There is evidence of false recognition (FR) driven by orthographic similarities within languages (Lambert, Chang, & Lin, 2001; Raser, 1972) and some evidence that FR crosses languages (Parra, 2013). No study has investigated whether FR based on orthographic similarities occurs for unknown words in an unknown language. This study aimed to answer this question. It further explored whether FR based on orthographic similarities is more likely in a known (English) than in an unknown (Spanish) language. Forty-six English monolinguals participated. They studied 50 English and 50 Spanish words during a study phase. A recognition test was given immediately after the study phase. It consisted of 40 Spanish and 40 English words. It included list words (i.e., words presented at study); homographs (i.e., words not presented at study, orthographically similar to words presented at study); and unrelated words (i.e., words not presented at study, not orthographically similar to words presented at study). The LSD post-hoc test showed significant results supporting the hypothesis that false recognition based on orthographic similarities occurs for words in a known language (English) and in an unknown language (Spanish). Further evidence was provided by the LSD post-hoc test supporting the hypothesis that false recognition based on orthographic similarities was more likely to occur in a known language than an unknown language. Results provided evidence that the meaning and orthographic form are used when information is encoded thereby influencing recognition decisions. Furthermore, these results emphasize the significance of orthography when information is encoded and retrieved.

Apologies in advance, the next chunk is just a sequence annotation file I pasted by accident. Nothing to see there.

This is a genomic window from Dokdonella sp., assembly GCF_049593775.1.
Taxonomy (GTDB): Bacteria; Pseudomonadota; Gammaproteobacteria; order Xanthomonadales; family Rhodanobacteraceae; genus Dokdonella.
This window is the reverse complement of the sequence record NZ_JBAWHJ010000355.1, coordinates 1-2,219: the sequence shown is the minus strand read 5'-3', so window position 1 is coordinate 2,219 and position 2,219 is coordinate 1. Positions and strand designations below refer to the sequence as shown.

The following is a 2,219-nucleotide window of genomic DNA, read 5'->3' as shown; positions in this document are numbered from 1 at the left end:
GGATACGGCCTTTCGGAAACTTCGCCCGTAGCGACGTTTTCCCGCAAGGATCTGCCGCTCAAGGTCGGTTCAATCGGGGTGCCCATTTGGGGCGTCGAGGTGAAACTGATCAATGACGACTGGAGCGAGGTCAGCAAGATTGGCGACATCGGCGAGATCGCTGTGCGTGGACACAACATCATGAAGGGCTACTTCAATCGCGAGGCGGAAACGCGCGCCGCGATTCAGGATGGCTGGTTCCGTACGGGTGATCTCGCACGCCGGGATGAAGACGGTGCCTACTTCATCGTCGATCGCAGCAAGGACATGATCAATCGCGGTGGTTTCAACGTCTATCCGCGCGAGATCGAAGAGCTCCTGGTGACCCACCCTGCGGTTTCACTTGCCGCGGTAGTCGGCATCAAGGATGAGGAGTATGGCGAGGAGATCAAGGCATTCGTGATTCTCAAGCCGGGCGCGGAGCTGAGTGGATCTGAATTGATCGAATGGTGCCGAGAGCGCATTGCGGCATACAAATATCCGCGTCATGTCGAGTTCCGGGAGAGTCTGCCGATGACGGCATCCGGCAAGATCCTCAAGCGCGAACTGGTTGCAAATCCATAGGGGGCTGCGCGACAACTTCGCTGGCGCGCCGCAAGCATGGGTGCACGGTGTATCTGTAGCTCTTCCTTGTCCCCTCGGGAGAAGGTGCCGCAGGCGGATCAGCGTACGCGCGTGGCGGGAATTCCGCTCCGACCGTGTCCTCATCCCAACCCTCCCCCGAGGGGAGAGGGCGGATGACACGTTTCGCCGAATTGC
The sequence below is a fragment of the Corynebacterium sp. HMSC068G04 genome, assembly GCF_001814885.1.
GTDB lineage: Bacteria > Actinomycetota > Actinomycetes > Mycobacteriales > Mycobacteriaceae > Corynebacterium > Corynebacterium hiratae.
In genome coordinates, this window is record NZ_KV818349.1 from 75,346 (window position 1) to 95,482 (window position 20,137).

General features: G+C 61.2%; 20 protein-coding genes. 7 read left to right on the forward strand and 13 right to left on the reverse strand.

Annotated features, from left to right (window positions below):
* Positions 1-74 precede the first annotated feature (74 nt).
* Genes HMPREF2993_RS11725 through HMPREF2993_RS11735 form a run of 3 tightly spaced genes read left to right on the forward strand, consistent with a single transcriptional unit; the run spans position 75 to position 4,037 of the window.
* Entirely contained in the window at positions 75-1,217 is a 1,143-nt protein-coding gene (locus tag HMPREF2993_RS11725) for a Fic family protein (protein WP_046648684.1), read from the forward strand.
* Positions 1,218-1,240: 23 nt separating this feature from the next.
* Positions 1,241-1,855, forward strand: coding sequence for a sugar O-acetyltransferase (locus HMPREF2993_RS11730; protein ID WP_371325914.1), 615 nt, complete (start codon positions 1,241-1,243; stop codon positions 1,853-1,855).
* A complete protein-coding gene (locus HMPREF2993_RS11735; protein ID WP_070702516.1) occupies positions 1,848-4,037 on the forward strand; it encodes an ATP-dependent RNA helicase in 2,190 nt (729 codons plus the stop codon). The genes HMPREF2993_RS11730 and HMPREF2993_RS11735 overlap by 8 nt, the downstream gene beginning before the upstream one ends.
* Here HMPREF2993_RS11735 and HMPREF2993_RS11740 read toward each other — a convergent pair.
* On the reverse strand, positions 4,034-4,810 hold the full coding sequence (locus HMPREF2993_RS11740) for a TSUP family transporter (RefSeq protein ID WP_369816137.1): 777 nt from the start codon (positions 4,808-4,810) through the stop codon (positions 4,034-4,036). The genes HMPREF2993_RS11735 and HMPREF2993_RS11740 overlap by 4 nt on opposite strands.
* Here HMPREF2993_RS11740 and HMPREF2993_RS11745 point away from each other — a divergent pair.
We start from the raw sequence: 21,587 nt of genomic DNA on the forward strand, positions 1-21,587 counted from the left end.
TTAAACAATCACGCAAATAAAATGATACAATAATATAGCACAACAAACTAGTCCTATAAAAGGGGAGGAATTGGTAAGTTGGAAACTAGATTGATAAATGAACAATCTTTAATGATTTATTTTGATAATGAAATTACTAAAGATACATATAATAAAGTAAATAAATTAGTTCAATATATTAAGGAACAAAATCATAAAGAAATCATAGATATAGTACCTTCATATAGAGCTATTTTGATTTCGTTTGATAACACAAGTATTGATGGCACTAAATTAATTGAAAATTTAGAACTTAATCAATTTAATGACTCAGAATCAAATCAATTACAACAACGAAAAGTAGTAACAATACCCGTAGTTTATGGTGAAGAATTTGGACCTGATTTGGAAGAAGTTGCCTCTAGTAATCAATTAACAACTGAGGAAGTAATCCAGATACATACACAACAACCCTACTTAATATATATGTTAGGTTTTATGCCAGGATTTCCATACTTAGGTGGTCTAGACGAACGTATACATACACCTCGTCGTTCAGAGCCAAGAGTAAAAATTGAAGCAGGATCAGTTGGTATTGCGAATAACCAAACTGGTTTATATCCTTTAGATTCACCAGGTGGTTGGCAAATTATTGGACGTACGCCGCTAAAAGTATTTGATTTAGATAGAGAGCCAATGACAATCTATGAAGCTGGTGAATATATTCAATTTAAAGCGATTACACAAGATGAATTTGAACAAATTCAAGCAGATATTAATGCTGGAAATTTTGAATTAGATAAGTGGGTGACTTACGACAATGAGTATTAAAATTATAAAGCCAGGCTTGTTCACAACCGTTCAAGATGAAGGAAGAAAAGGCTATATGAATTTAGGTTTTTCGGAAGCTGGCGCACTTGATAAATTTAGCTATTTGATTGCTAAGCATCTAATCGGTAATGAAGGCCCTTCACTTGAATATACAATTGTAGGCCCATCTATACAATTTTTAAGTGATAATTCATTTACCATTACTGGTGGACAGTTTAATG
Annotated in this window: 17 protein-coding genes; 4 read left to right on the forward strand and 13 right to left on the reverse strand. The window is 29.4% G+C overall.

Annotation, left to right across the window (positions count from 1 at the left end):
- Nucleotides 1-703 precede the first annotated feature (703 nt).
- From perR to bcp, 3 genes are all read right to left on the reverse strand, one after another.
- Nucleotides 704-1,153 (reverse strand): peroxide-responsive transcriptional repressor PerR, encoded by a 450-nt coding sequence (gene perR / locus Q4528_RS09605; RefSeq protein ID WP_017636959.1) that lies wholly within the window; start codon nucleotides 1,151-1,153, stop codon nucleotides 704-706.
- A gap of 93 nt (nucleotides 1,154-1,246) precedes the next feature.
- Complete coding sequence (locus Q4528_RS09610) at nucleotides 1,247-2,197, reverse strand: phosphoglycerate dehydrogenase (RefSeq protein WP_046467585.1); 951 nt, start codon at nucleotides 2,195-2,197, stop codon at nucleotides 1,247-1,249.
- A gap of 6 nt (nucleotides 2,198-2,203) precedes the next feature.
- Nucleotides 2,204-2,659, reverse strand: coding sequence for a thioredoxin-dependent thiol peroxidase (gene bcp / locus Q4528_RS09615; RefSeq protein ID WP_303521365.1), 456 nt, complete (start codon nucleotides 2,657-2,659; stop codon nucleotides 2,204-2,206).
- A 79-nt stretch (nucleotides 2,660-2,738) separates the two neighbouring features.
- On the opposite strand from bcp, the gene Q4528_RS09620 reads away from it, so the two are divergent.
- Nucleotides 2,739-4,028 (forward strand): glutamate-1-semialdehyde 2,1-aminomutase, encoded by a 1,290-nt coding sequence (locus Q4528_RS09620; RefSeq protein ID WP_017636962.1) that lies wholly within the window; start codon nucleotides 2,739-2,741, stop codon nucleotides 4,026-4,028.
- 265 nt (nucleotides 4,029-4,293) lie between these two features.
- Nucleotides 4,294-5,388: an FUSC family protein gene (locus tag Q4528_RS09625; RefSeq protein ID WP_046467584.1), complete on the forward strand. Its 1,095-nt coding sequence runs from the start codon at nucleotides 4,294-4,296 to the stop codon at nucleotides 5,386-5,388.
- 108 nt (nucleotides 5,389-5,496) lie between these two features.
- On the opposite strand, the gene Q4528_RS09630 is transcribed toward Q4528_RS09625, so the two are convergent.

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Bachelor of Science (B.S.)
College of Sciences
Dissertations, Academic -- Sciences; Sciences -- Dissertations, Academic
Length of Campus-only Access
Honors in the Major Thesis
Perrotte, Jeffrey, "Orthographic Similarity and False Recognition for Unfamiliar Words" (2015). HIM 1990-2015. 1879.